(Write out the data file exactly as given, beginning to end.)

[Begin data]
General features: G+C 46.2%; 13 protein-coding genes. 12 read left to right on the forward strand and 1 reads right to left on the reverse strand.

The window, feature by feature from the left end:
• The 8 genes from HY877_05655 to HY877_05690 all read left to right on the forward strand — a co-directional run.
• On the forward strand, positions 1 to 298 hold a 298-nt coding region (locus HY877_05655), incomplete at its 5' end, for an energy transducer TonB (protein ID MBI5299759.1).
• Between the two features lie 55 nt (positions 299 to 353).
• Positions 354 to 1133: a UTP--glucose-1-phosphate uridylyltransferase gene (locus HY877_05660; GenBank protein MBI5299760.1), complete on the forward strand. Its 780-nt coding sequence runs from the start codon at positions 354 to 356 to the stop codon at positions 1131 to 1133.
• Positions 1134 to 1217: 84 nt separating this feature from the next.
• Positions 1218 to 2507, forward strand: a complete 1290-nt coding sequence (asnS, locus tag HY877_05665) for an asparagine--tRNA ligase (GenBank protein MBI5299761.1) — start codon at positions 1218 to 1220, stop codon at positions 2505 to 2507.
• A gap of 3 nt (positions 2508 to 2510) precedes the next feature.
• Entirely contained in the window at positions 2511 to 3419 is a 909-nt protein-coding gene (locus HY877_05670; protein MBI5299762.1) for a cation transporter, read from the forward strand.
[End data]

General features: G+C 46.2%; 13 protein-coding genes. 12 read left to right on the forward strand and 1 reads right to left on the reverse strand.

The window, feature by feature from the left end:
• The 8 genes from HY877_05655 to HY877_05690 all read left to right on the forward strand — a co-directional run.
• On the forward strand, positions 1 to 298 hold a 298-nt coding region (locus HY877_05655), incomplete at its 5' end, for an energy transducer TonB (protein ID MBI5299759.1).
• Between the two features lie 55 nt (positions 299 to 353).
• Positions 354 to 1133: a UTP--glucose-1-phosphate uridylyltransferase gene (locus HY877_05660; GenBank protein MBI5299760.1), complete on the forward strand. Its 780-nt coding sequence runs from the start codon at positions 354 to 356 to the stop codon at positions 1131 to 1133.
• Positions 1134 to 1217: 84 nt separating this feature from the next.
• Positions 1218 to 2507, forward strand: a complete 1290-nt coding sequence (asnS, locus tag HY877_05665) for an asparagine--tRNA ligase (GenBank protein MBI5299761.1) — start codon at positions 1218 to 1220, stop codon at positions 2505 to 2507.
• A gap of 3 nt (positions 2508 to 2510) precedes the next feature.
• Entirely contained in the window at positions 2511 to 3419 is a 909-nt protein-coding gene (locus HY877_05670; protein MBI5299762.1) for a cation transporter, read from the forward strand.